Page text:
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Creating a net zero carbon future

  • Creating net zero carbon future

About the blog

Robert Brears
Robert is the author of Urban Water Security (Wiley), The Green Economy and the Water-Energy-Food Nexus (Palgrave Macmillan), Blue and Green Cities: The Role of Blue-Green Infrastructure in Managing Urban Water Resources (Palgrave Macmillan)
ACCIONA
Idrica

Themes

The water sector is energy-hungry and is responsible for a significant amount of global greenhouse gas emissions. 

The water sector is energy-hungry, with energy consumption by the sector equivalent to all the energy used by Australia. In 2014, around 4% of global electricity consumption was used to extract, distribute, and treat water and wastewater as well as 50 million tons of oil equivalent of thermal energy.

By 2040, the amount of energy used in the water sector is likely to double due to trends including increased desalination, large-scale water transfers, and increasing demand for wastewater treatment, as well as higher levels of treatment.

The energy used to supply water and clean used water is responsible for around 3–8% of global greenhouse gas emissions. With global demand for water projected to increase by 55% by 2050, a business-as-usual scenario will see emissions increasing by 50% in the same timeframe.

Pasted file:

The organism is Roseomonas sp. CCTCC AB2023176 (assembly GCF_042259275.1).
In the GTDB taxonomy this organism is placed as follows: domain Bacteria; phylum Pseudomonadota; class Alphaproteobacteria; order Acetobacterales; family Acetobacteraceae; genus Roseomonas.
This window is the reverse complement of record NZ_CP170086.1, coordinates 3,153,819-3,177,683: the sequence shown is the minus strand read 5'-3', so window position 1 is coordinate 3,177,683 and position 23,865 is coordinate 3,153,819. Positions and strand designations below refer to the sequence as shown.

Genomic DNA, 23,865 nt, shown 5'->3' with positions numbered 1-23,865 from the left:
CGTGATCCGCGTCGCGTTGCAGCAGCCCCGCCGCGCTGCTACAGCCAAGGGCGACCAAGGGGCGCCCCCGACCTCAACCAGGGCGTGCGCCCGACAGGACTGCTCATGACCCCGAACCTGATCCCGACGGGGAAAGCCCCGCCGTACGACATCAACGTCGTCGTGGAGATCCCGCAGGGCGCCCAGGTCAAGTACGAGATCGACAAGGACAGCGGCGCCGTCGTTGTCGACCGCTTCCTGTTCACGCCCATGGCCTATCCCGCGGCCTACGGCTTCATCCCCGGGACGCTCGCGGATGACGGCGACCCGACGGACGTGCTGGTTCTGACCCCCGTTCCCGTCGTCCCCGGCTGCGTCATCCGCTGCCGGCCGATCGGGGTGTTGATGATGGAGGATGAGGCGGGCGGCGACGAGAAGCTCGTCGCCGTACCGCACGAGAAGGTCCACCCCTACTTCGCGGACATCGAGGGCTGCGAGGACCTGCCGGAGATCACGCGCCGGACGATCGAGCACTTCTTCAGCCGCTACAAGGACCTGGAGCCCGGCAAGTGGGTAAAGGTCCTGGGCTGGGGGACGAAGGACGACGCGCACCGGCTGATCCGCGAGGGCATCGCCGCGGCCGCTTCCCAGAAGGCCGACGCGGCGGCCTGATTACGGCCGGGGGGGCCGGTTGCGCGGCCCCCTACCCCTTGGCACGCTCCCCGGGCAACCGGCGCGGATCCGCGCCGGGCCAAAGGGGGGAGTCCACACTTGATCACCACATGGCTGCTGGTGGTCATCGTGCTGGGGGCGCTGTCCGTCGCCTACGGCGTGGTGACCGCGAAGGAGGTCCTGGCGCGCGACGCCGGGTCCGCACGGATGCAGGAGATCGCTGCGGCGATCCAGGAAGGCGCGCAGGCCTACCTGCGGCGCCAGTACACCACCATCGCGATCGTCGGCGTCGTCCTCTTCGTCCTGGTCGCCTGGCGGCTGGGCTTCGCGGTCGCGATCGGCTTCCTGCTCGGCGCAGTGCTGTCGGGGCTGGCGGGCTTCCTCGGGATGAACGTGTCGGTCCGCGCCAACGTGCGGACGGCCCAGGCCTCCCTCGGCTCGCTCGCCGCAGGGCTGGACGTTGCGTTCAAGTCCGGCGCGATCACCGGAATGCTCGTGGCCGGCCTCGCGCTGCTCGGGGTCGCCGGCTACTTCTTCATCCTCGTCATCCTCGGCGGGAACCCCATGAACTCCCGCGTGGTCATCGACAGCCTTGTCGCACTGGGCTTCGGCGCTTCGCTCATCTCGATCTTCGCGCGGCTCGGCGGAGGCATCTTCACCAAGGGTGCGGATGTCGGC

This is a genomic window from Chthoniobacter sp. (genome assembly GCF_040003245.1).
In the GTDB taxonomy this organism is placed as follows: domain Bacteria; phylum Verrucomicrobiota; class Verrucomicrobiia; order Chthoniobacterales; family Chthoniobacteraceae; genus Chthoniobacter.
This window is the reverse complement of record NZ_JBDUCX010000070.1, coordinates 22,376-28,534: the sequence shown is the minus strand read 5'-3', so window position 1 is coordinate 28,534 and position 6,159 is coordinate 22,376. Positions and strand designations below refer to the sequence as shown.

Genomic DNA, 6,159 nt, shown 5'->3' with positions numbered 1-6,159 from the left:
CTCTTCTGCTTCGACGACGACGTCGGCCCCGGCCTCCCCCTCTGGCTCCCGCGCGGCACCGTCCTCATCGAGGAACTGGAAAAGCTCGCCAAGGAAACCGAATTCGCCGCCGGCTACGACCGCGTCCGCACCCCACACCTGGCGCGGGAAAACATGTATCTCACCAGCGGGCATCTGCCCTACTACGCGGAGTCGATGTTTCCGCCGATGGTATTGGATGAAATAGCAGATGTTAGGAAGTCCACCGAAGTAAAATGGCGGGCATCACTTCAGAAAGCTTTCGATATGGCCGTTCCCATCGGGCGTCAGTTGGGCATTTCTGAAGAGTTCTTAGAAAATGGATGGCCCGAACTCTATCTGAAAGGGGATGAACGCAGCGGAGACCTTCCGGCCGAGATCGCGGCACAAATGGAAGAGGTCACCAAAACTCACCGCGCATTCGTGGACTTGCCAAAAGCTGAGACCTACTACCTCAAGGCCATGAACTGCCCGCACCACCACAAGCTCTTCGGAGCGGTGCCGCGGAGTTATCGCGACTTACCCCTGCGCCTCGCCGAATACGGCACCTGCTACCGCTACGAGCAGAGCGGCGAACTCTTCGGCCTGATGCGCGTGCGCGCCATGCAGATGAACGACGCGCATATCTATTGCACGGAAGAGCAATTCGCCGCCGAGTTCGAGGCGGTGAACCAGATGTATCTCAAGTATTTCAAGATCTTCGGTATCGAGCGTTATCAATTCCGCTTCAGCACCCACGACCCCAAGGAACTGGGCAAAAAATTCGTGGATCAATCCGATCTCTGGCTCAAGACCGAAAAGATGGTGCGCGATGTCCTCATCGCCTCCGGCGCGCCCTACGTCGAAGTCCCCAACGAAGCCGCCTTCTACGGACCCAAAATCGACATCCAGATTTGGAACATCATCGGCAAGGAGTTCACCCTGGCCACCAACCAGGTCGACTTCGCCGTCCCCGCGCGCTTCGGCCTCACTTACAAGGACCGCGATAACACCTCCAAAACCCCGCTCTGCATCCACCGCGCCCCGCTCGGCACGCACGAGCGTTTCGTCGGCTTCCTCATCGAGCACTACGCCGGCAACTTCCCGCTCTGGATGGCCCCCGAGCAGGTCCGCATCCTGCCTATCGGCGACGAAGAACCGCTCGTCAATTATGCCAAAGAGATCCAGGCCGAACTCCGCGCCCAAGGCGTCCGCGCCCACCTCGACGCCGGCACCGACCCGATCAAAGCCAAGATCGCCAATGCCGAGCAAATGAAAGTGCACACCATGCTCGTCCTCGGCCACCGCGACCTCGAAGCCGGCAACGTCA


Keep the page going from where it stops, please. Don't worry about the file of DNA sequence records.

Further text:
Anglian Water’s solar future

Anglian Water is installing solar energy at one of its key operational sites in Huntingdonshire as part of the company’s goal of becoming net carbon zero by 2030. Grafham Water Treatment Works, which uses around 45 million kilowatt-hours of energy per year to supply clean water for hundreds of thousands of customers, will have 42,000 solar modules installed on operational land at the site to generate over 26 percent of the energy used by the works. The renewable energy generated will save around 3,5000 tons of carbon annually.

This initiative is on top of other renewable energy systems the water company has already initiative including:

  • Bio-resources: Anglian Water has 10 existing sludge treatment centers and Combined Heat and Power engines to power on-site operations with any excess exported to local electricity networks. Through the company’s bio-resources strategy, Anglian Water aims to maximise its bio-resources potential with the company working with the agricultural sector to recycle these nutrients on land
  • Solar: The water company has a number of solar arrays installed on its operational sites and is trialling an energy storage solution to store excess solar energy generated during the day and using it at other times, helping reduce reliance on energy from the grid
  • Wind: Anglian Water already has three existing wind turbines which generate around 14GWhs of energy per annum with the company exploring wind power in places where it would be appropriate

Conclusion

Water utilities of the future will be energy utilities too, exporting excess renewable energy to local electricity networks.  

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